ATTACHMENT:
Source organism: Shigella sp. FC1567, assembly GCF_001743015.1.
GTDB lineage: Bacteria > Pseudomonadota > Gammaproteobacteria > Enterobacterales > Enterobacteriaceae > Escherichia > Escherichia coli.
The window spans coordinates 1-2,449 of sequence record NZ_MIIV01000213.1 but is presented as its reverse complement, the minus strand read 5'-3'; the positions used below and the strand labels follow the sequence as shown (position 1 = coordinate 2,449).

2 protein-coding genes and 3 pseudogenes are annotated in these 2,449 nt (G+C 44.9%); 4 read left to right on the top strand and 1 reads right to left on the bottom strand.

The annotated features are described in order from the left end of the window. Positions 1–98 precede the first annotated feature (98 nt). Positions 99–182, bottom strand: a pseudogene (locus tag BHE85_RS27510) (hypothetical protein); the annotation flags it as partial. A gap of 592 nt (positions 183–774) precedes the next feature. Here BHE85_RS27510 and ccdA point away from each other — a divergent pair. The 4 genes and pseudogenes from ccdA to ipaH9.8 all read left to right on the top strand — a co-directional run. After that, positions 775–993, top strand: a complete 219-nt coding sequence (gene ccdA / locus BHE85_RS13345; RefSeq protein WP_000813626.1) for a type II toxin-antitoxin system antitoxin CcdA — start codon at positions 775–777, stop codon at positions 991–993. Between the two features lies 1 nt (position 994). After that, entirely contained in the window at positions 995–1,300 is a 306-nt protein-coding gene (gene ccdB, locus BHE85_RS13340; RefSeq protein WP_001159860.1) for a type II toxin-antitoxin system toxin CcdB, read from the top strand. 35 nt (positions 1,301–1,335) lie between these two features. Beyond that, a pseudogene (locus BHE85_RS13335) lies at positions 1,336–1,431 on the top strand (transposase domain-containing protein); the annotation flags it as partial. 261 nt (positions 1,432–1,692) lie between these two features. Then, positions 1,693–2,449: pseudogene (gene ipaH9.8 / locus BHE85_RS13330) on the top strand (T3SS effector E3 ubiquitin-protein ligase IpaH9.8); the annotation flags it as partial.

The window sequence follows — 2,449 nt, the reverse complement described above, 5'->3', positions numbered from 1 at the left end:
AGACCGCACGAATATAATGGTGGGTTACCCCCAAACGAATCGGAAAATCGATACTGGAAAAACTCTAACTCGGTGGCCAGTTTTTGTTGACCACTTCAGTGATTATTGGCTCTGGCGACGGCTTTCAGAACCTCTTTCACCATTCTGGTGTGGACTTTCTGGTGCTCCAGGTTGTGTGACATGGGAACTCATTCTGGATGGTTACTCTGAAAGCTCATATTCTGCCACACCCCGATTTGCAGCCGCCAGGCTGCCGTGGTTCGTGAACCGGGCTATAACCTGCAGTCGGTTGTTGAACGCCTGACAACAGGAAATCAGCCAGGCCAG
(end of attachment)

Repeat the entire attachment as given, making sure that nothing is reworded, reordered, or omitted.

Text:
Source organism: Shigella sp. FC1567, assembly GCF_001743015.1.
GTDB lineage: Bacteria > Pseudomonadota > Gammaproteobacteria > Enterobacterales > Enterobacteriaceae > Escherichia > Escherichia coli.
The window spans coordinates 1-2,449 of sequence record NZ_MIIV01000213.1 but is presented as its reverse complement, the minus strand read 5'-3'; the positions used below and the strand labels follow the sequence as shown (position 1 = coordinate 2,449).

2 protein-coding genes and 3 pseudogenes are annotated in these 2,449 nt (G+C 44.9%); 4 read left to right on the top strand and 1 reads right to left on the bottom strand.

The annotated features are described in order from the left end of the window. Positions 1–98 precede the first annotated feature (98 nt). Positions 99–182, bottom strand: a pseudogene (locus tag BHE85_RS27510) (hypothetical protein); the annotation flags it as partial. A gap of 592 nt (positions 183–774) precedes the next feature. Here BHE85_RS27510 and ccdA point away from each other — a divergent pair. The 4 genes and pseudogenes from ccdA to ipaH9.8 all read left to right on the top strand — a co-directional run. After that, positions 775–993, top strand: a complete 219-nt coding sequence (gene ccdA / locus BHE85_RS13345; RefSeq protein WP_000813626.1) for a type II toxin-antitoxin system antitoxin CcdA — start codon at positions 775–777, stop codon at positions 991–993. Between the two features lies 1 nt (position 994). After that, entirely contained in the window at positions 995–1,300 is a 306-nt protein-coding gene (gene ccdB, locus BHE85_RS13340; RefSeq protein WP_001159860.1) for a type II toxin-antitoxin system toxin CcdB, read from the top strand. 35 nt (positions 1,301–1,335) lie between these two features. Beyond that, a pseudogene (locus BHE85_RS13335) lies at positions 1,336–1,431 on the top strand (transposase domain-containing protein); the annotation flags it as partial. 261 nt (positions 1,432–1,692) lie between these two features. Then, positions 1,693–2,449: pseudogene (gene ipaH9.8 / locus BHE85_RS13330) on the top strand (T3SS effector E3 ubiquitin-protein ligase IpaH9.8); the annotation flags it as partial.

The window sequence follows — 2,449 nt, the reverse complement described above, 5'->3', positions numbered from 1 at the left end:
AGACCGCACGAATATAATGGTGGGTTACCCCCAAACGAATCGGAAAATCGATACTGGAAAAACTCTAACTCGGTGGCCAGTTTTTGTTGACCACTTCAGTGATTATTGGCTCTGGCGACGGCTTTCAGAACCTCTTTCACCATTCTGGTGTGGACTTTCTGGTGCTCCAGGTTGTGTGACATGGGAACTCATTCTGGATGGTTACTCTGAAAGCTCATATTCTGCCACACCCCGATTTGCAGCCGCCAGGCTGCCGTGGTTCGTGAACCGGGCTATAACCTGCAGTCGGTTGTTGAACGCCTGACAACAGGAAATCAGCCAGGCCAG